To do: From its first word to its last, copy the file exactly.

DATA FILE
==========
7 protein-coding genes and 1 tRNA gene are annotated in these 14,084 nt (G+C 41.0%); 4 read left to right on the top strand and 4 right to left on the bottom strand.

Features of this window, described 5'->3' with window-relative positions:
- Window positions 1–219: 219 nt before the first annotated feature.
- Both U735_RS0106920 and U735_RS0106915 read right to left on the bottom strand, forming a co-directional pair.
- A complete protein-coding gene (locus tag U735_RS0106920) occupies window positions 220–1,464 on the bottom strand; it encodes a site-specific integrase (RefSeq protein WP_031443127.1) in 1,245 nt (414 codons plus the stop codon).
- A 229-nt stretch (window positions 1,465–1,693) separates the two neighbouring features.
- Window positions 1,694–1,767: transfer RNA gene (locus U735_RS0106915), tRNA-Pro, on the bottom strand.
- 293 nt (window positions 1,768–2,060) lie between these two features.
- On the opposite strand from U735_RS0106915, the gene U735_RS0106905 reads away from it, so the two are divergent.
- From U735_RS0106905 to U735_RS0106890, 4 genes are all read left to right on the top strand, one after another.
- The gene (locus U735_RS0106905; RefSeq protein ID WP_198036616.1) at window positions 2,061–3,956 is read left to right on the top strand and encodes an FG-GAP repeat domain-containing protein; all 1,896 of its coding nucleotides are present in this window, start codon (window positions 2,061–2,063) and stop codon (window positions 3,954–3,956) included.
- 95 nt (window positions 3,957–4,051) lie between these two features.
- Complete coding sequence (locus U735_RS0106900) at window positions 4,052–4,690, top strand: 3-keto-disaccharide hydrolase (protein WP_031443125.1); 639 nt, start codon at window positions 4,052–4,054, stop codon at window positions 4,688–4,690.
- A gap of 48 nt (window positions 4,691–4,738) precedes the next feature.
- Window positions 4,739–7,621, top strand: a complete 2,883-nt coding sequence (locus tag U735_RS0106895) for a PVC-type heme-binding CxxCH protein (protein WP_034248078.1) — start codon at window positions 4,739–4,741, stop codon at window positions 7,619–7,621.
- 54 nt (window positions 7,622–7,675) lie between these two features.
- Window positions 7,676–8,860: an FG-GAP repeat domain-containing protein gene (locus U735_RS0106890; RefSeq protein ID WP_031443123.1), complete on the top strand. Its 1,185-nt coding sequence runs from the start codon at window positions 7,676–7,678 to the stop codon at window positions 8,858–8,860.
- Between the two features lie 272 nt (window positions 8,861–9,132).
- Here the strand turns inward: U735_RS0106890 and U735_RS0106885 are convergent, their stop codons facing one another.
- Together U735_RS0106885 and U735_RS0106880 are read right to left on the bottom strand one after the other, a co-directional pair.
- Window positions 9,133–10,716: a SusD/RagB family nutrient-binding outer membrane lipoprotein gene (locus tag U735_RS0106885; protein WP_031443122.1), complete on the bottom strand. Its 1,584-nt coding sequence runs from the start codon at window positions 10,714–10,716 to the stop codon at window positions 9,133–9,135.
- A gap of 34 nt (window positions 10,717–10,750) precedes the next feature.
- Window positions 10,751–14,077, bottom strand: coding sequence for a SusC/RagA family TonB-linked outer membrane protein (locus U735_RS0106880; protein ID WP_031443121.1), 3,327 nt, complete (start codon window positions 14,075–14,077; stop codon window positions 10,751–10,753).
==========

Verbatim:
7 protein-coding genes and 1 tRNA gene are annotated in these 14,084 nt (G+C 41.0%); 4 read left to right on the top strand and 4 right to left on the bottom strand.

Features of this window, described 5'->3' with window-relative positions:
- Window positions 1–219: 219 nt before the first annotated feature.
- Both U735_RS0106920 and U735_RS0106915 read right to left on the bottom strand, forming a co-directional pair.
- A complete protein-coding gene (locus tag U735_RS0106920) occupies window positions 220–1,464 on the bottom strand; it encodes a site-specific integrase (RefSeq protein WP_031443127.1) in 1,245 nt (414 codons plus the stop codon).
- A 229-nt stretch (window positions 1,465–1,693) separates the two neighbouring features.
- Window positions 1,694–1,767: transfer RNA gene (locus U735_RS0106915), tRNA-Pro, on the bottom strand.
- 293 nt (window positions 1,768–2,060) lie between these two features.
- On the opposite strand from U735_RS0106915, the gene U735_RS0106905 reads away from it, so the two are divergent.
- From U735_RS0106905 to U735_RS0106890, 4 genes are all read left to right on the top strand, one after another.
- The gene (locus U735_RS0106905; RefSeq protein ID WP_198036616.1) at window positions 2,061–3,956 is read left to right on the top strand and encodes an FG-GAP repeat domain-containing protein; all 1,896 of its coding nucleotides are present in this window, start codon (window positions 2,061–2,063) and stop codon (window positions 3,954–3,956) included.
- 95 nt (window positions 3,957–4,051) lie between these two features.
- Complete coding sequence (locus U735_RS0106900) at window positions 4,052–4,690, top strand: 3-keto-disaccharide hydrolase (protein WP_031443125.1); 639 nt, start codon at window positions 4,052–4,054, stop codon at window positions 4,688–4,690.
- A gap of 48 nt (window positions 4,691–4,738) precedes the next feature.
- Window positions 4,739–7,621, top strand: a complete 2,883-nt coding sequence (locus tag U735_RS0106895) for a PVC-type heme-binding CxxCH protein (protein WP_034248078.1) — start codon at window positions 4,739–4,741, stop codon at window positions 7,619–7,621.
- 54 nt (window positions 7,622–7,675) lie between these two features.
- Window positions 7,676–8,860: an FG-GAP repeat domain-containing protein gene (locus U735_RS0106890; RefSeq protein ID WP_031443123.1), complete on the top strand. Its 1,185-nt coding sequence runs from the start codon at window positions 7,676–7,678 to the stop codon at window positions 8,858–8,860.
- Between the two features lie 272 nt (window positions 8,861–9,132).
- Here the strand turns inward: U735_RS0106890 and U735_RS0106885 are convergent, their stop codons facing one another.
- Together U735_RS0106885 and U735_RS0106880 are read right to left on the bottom strand one after the other, a co-directional pair.
- Window positions 9,133–10,716: a SusD/RagB family nutrient-binding outer membrane lipoprotein gene (locus tag U735_RS0106885; protein WP_031443122.1), complete on the bottom strand. Its 1,584-nt coding sequence runs from the start codon at window positions 10,714–10,716 to the stop codon at window positions 9,133–9,135.
- A gap of 34 nt (window positions 10,717–10,750) precedes the next feature.
- Window positions 10,751–14,077, bottom strand: coding sequence for a SusC/RagA family TonB-linked outer membrane protein (locus U735_RS0106880; protein ID WP_031443121.1), 3,327 nt, complete (start codon window positions 14,075–14,077; stop codon window positions 10,751–10,753).